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Slive, motivated by what happened to Auburn, proposed a “plus-one” in 2008, which would have changed the BCS to a four-team playoff. It was shot down, but it was the beginning of the end.

Wetzel’s book came out in 2010 and it challenged everything about the BCS from how it picked the teams to where the money went.

“Very few people understood the whole system,” he said.

More and more the questioning of the BCS was coming from people who were ostensibly a part of the system.

“That’s when I knew the thing was doomed,” Wetzel said.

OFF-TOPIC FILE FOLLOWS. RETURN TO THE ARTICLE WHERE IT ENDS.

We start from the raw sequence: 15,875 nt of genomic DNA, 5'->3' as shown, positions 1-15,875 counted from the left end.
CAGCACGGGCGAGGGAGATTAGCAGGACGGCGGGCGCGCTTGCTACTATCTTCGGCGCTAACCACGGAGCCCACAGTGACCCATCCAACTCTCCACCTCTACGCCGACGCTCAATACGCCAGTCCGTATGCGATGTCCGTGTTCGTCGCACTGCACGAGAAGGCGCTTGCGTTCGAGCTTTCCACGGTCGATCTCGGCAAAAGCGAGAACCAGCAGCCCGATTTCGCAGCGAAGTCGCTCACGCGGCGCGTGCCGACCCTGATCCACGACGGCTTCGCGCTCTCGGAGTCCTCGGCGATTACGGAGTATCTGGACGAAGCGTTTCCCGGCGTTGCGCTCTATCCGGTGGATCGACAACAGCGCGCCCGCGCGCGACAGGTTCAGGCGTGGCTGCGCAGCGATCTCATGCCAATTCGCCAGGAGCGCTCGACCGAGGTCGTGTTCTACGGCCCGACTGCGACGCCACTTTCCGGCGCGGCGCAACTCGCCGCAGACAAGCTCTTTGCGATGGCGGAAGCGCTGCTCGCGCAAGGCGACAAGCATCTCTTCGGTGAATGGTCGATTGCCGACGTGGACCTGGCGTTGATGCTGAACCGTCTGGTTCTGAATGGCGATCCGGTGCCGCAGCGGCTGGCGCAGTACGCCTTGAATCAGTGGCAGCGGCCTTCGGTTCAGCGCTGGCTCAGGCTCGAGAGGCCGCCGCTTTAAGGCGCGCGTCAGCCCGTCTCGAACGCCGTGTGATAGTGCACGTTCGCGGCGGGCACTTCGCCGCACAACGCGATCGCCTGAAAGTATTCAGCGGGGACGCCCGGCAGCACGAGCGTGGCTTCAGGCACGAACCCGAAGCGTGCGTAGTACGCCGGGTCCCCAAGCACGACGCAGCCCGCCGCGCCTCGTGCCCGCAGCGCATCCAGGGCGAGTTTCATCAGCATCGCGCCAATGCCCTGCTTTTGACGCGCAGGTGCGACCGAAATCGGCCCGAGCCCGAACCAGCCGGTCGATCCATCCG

With momentum building for change, the last crack that made the BCS crumble came after the 2012 season, when the national championship game matched two SEC teams: Alabama vs. LSU in New Orleans.

The commissioners met a day after the game and started constructing a four-team playoff.

Hancock said the leap from the old bowl system to the BCS was far greater and more difficult than the move from BCS to playoff.

“The culture was already there,” he said.

And now that the BCS is about to be laid to rest, as with any funeral, the last word should be something nice about the departed.

“Although it was heavily criticized and misunderstood,” said Hancock, “the BCS did everything it was intended to do and then some.”

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Follow Ralph D. Russo at www.Twitter.com/ralphDrussoAP